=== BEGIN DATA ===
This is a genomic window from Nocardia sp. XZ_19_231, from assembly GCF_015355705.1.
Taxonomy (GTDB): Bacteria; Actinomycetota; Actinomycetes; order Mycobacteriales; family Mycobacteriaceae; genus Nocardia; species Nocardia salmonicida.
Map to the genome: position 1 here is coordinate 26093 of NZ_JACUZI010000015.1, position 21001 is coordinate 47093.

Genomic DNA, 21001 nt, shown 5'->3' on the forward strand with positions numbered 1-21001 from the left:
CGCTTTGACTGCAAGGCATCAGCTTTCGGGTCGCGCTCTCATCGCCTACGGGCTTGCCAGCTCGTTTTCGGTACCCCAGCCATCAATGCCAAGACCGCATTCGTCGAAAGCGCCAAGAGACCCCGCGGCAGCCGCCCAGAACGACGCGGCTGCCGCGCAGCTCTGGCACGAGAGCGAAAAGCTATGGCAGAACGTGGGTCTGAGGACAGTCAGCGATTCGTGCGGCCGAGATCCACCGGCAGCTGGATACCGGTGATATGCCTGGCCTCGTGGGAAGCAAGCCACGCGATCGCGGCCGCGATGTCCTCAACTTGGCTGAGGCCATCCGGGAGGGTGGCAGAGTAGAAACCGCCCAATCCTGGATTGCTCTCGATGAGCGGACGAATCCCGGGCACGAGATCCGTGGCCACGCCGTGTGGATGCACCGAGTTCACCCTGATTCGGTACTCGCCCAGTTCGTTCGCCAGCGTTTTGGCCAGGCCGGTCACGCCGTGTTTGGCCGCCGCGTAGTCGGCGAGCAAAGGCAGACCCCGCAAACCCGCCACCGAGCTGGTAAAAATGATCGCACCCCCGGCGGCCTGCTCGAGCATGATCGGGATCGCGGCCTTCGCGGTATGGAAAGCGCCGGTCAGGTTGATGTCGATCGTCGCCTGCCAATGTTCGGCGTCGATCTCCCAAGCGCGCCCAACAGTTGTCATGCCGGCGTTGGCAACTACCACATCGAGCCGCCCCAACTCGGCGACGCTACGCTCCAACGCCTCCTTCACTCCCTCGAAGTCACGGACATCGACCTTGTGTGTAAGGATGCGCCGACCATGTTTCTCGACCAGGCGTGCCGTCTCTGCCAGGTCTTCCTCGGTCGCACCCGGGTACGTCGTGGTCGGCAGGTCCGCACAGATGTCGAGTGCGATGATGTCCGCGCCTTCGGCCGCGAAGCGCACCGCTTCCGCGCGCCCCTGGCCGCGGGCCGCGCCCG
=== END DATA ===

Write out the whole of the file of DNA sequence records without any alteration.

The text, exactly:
This is a genomic window from Nocardia sp. XZ_19_231, from assembly GCF_015355705.1.
Taxonomy (GTDB): Bacteria; Actinomycetota; Actinomycetes; order Mycobacteriales; family Mycobacteriaceae; genus Nocardia; species Nocardia salmonicida.
Map to the genome: position 1 here is coordinate 26093 of NZ_JACUZI010000015.1, position 21001 is coordinate 47093.

Genomic DNA, 21001 nt, shown 5'->3' on the forward strand with positions numbered 1-21001 from the left:
CGCTTTGACTGCAAGGCATCAGCTTTCGGGTCGCGCTCTCATCGCCTACGGGCTTGCCAGCTCGTTTTCGGTACCCCAGCCATCAATGCCAAGACCGCATTCGTCGAAAGCGCCAAGAGACCCCGCGGCAGCCGCCCAGAACGACGCGGCTGCCGCGCAGCTCTGGCACGAGAGCGAAAAGCTATGGCAGAACGTGGGTCTGAGGACAGTCAGCGATTCGTGCGGCCGAGATCCACCGGCAGCTGGATACCGGTGATATGCCTGGCCTCGTGGGAAGCAAGCCACGCGATCGCGGCCGCGATGTCCTCAACTTGGCTGAGGCCATCCGGGAGGGTGGCAGAGTAGAAACCGCCCAATCCTGGATTGCTCTCGATGAGCGGACGAATCCCGGGCACGAGATCCGTGGCCACGCCGTGTGGATGCACCGAGTTCACCCTGATTCGGTACTCGCCCAGTTCGTTCGCCAGCGTTTTGGCCAGGCCGGTCACGCCGTGTTTGGCCGCCGCGTAGTCGGCGAGCAAAGGCAGACCCCGCAAACCCGCCACCGAGCTGGTAAAAATGATCGCACCCCCGGCGGCCTGCTCGAGCATGATCGGGATCGCGGCCTTCGCGGTATGGAAAGCGCCGGTCAGGTTGATGTCGATCGTCGCCTGCCAATGTTCGGCGTCGATCTCCCAAGCGCGCCCAACAGTTGTCATGCCGGCGTTGGCAACTACCACATCGAGCCGCCCCAACTCGGCGACGCTACGCTCCAACGCCTCCTTCACTCCCTCGAAGTCACGGACATCGACCTTGTGTGTAAGGATGCGCCGACCATGTTTCTCGACCAGGCGTGCCGTCTCTGCCAGGTCTTCCTCGGTCGCACCCGGGTACGTCGTGGTCGGCAGGTCCGCACAGATGTCGAGTGCGATGATGTCCGCGCCTTCGGCCGCGAAGCGCACCGCTTCCGCGCGCCCCTGGCCGCGGGCCGCGCCCG